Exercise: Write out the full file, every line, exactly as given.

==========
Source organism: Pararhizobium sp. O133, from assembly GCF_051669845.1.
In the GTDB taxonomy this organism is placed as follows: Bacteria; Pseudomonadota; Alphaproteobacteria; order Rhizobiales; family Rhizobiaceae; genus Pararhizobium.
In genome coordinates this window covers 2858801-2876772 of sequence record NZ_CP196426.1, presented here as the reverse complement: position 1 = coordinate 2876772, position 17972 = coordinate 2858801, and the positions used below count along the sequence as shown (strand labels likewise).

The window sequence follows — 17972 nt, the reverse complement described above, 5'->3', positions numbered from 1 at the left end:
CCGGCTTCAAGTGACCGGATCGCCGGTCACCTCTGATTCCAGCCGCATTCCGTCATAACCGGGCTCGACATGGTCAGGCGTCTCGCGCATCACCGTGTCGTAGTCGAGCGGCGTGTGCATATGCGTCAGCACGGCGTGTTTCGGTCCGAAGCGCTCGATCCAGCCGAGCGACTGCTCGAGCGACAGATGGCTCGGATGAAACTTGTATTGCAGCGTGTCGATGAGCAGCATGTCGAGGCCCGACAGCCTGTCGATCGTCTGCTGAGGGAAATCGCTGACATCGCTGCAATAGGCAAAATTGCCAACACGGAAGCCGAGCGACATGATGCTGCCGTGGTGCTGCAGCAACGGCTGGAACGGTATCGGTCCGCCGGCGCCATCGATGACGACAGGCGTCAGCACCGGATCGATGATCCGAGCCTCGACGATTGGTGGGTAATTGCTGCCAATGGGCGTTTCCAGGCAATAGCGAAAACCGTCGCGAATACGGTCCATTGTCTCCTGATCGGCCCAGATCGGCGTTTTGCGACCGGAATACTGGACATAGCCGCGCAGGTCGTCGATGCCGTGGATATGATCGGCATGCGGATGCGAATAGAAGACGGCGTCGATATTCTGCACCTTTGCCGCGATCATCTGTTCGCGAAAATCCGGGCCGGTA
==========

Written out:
Source organism: Pararhizobium sp. O133, from assembly GCF_051669845.1.
In the GTDB taxonomy this organism is placed as follows: Bacteria; Pseudomonadota; Alphaproteobacteria; order Rhizobiales; family Rhizobiaceae; genus Pararhizobium.
In genome coordinates this window covers 2858801-2876772 of sequence record NZ_CP196426.1, presented here as the reverse complement: position 1 = coordinate 2876772, position 17972 = coordinate 2858801, and the positions used below count along the sequence as shown (strand labels likewise).

The window sequence follows — 17972 nt, the reverse complement described above, 5'->3', positions numbered from 1 at the left end:
CCGGCTTCAAGTGACCGGATCGCCGGTCACCTCTGATTCCAGCCGCATTCCGTCATAACCGGGCTCGACATGGTCAGGCGTCTCGCGCATCACCGTGTCGTAGTCGAGCGGCGTGTGCATATGCGTCAGCACGGCGTGTTTCGGTCCGAAGCGCTCGATCCAGCCGAGCGACTGCTCGAGCGACAGATGGCTCGGATGAAACTTGTATTGCAGCGTGTCGATGAGCAGCATGTCGAGGCCCGACAGCCTGTCGATCGTCTGCTGAGGGAAATCGCTGACATCGCTGCAATAGGCAAAATTGCCAACACGGAAGCCGAGCGACATGATGCTGCCGTGGTGCTGCAGCAACGGCTGGAACGGTATCGGTCCGCCGGCGCCATCGATGACGACAGGCGTCAGCACCGGATCGATGATCCGAGCCTCGACGATTGGTGGGTAATTGCTGCCAATGGGCGTTTCCAGGCAATAGCGAAAACCGTCGCGAATACGGTCCATTGTCTCCTGATCGGCCCAGATCGGCGTTTTGCGACCGGAATACTGGACATAGCCGCGCAGGTCGTCGATGCCGTGGATATGATCGGCATGCGGATGCGAATAGAAGACGGCGTCGATATTCTGCACCTTTGCCGCGATCATCTGTTCGCGAAAATCCGGGCCGGTA